The global COVID-19 pandemic might have been a disaster that very few of us were prepared for, but in many ways it served as the wake-up call a whole lot of us needed.
There can be no playing down the sadness related to the suffering of families across the globe as a result of coronavirus, but there are other lessons the pandemic taught us that we would do well to remember.
Namely those about loving thy neighbor, pulling together as one, and remaining steadfast and determined in the face of adversity.
It should come as no surprise that all manner of unlikely neighborly bonds were forged during the pandemic. After all, it was a time when a lot of people were virtually confined to their homes, not allowed to venture out for work or to socialize.
One person who knows better than most what it feels like to be lonely is 99-year-old widow Mary O’Neil, from Minneapolis, Minnesota.
As per reports, she was living alone during the pandemic in 2021, but forged a rather special connection with the two-year-old boy living next door, Benjamin Olson.
“For more than a year, he didn’t see other kids,” Benjamin’s mother revealed. “He didn’t interact with anyone except our family and Mary.”
Fortunately, for Benjamin’s sake, he had an unlikely friend living just the other side of the fence. He and Mary developed a connection via simple things like blowing bubbles to one another and communicating from opposite porches.
Sometimes, Benjamin would bring Mary rocks or handfuls of sand as gifts. Other times, they would play with a ball – Benjamin would throw it, and Mary would knock it back to him with her cane.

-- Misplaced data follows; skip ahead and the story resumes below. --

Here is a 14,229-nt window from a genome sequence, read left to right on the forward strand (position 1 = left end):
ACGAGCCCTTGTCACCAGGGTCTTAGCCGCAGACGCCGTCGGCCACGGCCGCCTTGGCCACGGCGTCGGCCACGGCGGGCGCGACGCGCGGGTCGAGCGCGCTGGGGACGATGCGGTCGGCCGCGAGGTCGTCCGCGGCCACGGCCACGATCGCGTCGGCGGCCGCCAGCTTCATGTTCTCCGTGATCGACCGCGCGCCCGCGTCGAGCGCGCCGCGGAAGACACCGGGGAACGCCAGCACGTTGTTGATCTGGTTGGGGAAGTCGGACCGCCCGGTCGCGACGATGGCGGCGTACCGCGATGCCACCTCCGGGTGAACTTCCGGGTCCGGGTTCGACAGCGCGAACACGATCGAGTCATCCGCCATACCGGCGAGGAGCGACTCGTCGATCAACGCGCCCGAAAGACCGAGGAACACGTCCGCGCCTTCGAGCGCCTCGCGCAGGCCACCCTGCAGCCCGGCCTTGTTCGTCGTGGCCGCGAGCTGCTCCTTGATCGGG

As their friendship grew, and Benjamin and Mary spent more and more time in each other’s company, Mary decided to make a gesture that is guaranteed to pull on the heartstrings of all who hear their story.
One day, the 99-year-old arrived at Benjamin’s house with a laundry basket full of toy trucks.
“Mary said she had these trucks for Benjamin,” Benjamin’s mom, Sarah, said.
What Benjamin’s family didn’t know, though, was that the toy trucks had belonged to Mary’s late son, who had sadly passed away sometime earlier in life.
According to Benjamin’s mom, the trucks helped her two-year-old to learn his colors, while also furthering the bond between he and the almost 100-year-old Mary.
By all accounts, the pair remained the best of friends throughout the pandemic. I think we could learn a thing or two from their beautiful friendship.
The COVID-19 pandemic wasn’t easy for anyone. Yet, as mentioned at the beginning of this piece, there are lessons we can take forward into the future.
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